Gaps between walls of cavity 102 and walls of acoustic transducer 106 may include any of a variety of adhesives, such as natural rubber, polychloroprene, polyurethane, cyanoacrylate, or acrylic polymers, which may adhere acoustic transducer 106 to cavity 102. An adhesive could also be utilized for the purpose of sealing between acoustic transducer 106 and cavity 102 from moisture.

Acoustic transducer 106 may be level with top surface 104 or may be offset into or out of toilet seat 100. For example, in some embodiments, a user may sit on toilet seat 100, placing his or her thighs on top surface 104. Tissue of the user's thighs may sufficiently stiff such that his or her thigh may only touch acoustic transducer 106 while acoustic transducer 106 is offset out of toilet seat 100 by more than approximately 2 millimeters.

An impedance matching substance may be stored in reservoir 112. Pump 116 may create a pressure difference between reservoir 112 and atmospheric air such that a part of the impedance matching substance may flow through conduit 114 to orifices 108. Orifices 108 may subsequently inject the impedance matching substance onto a surface of acoustic transducer 106. A user may subsequently sit on toilet seat 100 and acoustic transducer 106.

Pump 116 may be any of a variety of pumps, including a screw pump, an impeller pump, a gear pump, a plunger pump, a piston pump, or a diaphragm pump. Pump 116 may be actuated manually, via a motor, via a linear actuator, or by some other means.

Toilet seat 100 may include controller 130. Controller 130 may be electrically coupled to acoustic transducer 106 and pump 116 via wiring 132. Pump 116 and acoustic transducer 106 may be actuated by controller 130. Controller 130 may send and receive acoustic data to/from acoustic transducer 106.

Toilet seat 100 may include wireless transceiver 134. Toilet seat 100 may also include resistive heater 136. Resistive heater 136 may be embedded in toilet seat 100 such that resistive heater 136 may heat toilet seat 100. Resistive heater 136 and wireless transceiver 134 may each be electrically coupled to controller 130 via wiring 132. Controller 130 may actuate resistive heater 136 and wireless transceiver 134. Controller 130 may send and receive communications via wireless transceiver 134. Controller 130, pump 116, wireless transceiver 134, acoustic transducer 106, and resistive heater 136 may be powered by a variety of means, including via a wall outlet, a battery, or solar panels.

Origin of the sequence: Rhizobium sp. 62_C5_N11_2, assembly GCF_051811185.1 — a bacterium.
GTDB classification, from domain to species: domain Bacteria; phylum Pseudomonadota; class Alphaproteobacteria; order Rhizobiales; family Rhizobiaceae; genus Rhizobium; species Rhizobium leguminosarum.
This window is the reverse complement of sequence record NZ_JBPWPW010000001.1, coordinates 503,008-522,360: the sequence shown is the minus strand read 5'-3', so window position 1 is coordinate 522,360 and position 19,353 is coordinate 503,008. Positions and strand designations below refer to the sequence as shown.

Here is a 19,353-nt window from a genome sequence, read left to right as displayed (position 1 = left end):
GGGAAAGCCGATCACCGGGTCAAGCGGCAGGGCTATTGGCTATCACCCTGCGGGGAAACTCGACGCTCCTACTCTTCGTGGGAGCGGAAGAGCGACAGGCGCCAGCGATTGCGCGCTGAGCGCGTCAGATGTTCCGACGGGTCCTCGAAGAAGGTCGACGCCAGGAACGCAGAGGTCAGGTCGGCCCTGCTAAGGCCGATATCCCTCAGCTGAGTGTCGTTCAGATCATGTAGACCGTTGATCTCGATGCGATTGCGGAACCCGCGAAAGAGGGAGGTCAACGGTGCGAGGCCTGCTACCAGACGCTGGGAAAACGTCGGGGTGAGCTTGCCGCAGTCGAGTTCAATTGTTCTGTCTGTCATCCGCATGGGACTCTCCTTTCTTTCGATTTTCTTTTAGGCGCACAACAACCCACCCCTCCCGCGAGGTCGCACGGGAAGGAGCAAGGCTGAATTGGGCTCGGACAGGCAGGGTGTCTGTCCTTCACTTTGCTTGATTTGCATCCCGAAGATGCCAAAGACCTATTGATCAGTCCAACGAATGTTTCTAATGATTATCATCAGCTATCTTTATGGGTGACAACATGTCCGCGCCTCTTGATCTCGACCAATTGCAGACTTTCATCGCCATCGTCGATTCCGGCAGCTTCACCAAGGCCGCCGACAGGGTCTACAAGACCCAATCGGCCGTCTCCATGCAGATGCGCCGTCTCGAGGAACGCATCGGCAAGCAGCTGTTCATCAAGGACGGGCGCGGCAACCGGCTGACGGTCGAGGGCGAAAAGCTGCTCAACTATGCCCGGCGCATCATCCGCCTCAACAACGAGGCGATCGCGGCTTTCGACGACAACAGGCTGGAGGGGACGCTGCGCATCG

In some embodiments, for example, a user may have a peripheral device which communicates with wireless transceiver 134. The peripheral device may be any of a variety of devices, including a smart phone, a laptop, a smart watch, etc. Wireless transceiver 134 may subsequently transfer data to controller 130 via wiring 132. Controller 130 may initiate a transduction sequence with a purpose of gathering and recording acoustic data from the user using toilet seat 100. The transduction sequence initiated by controller 130 may be put into effect or ended by a user via wireless communication of a peripheral device, via a button included on toilet seat 100, or via proximity of a user as detected by acoustic transducer 106. Controller 130 may send commands to pump 116 to actuate. Pump 116 may actuate, causing a pressure difference which may force an impedance matching substance to flow through conduit 114 to orifices 108. Orifices 108 may subsequently inject the impedance matching substance onto a surface of acoustic transducer 106. Controller 130 may also send electrical signals to acoustic transducer 106. Acoustic transducer 106 may transduce the electrical signals into sound waves. Acoustic transducer 106 may also receive and send acoustic data in the form of electrical signals back to controller 130. Controller 130 may store the acoustic data in memory included in controller 130. Controller 130 may also send the acoustic data to a peripheral device of the user, a server, or a peripheral device of a physician to be stored and analyzed. The user may seat himself or herself on toilet seat 100. The impedance matching substance may connect acoustic transducer 106 to tissue of the user (such as skin on the user's thigh), allowing sound waves to propagate through tissue of the user effectively.